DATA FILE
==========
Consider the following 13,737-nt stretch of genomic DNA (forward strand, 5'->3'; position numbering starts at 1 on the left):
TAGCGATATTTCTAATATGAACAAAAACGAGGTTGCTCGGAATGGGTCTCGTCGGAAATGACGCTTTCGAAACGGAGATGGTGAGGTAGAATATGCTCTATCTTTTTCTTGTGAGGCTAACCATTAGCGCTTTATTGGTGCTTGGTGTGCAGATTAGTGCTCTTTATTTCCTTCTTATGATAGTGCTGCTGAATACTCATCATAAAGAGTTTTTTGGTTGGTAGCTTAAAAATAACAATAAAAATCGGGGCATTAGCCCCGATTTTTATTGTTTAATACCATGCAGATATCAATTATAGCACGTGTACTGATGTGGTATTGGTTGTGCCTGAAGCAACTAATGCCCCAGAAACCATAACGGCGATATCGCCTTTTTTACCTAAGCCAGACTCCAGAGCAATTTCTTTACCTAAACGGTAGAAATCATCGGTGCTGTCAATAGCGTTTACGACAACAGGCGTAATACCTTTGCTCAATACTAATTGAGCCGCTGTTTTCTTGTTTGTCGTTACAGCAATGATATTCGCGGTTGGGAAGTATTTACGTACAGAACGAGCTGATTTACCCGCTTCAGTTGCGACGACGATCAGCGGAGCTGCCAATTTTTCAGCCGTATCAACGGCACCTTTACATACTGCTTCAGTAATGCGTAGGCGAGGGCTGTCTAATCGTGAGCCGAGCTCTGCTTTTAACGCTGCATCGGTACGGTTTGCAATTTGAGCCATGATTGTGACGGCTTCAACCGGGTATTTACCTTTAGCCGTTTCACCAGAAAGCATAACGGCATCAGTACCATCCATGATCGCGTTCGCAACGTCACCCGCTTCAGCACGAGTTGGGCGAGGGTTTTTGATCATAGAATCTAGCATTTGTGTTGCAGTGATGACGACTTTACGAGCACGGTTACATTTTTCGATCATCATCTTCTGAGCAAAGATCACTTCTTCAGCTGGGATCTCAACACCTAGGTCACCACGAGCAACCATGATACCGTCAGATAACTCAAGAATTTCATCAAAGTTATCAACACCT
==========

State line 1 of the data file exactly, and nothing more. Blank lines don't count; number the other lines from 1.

Consider the following 13,737-nt stretch of genomic DNA (forward strand, 5'->3'; position numbering starts at 1 on the left):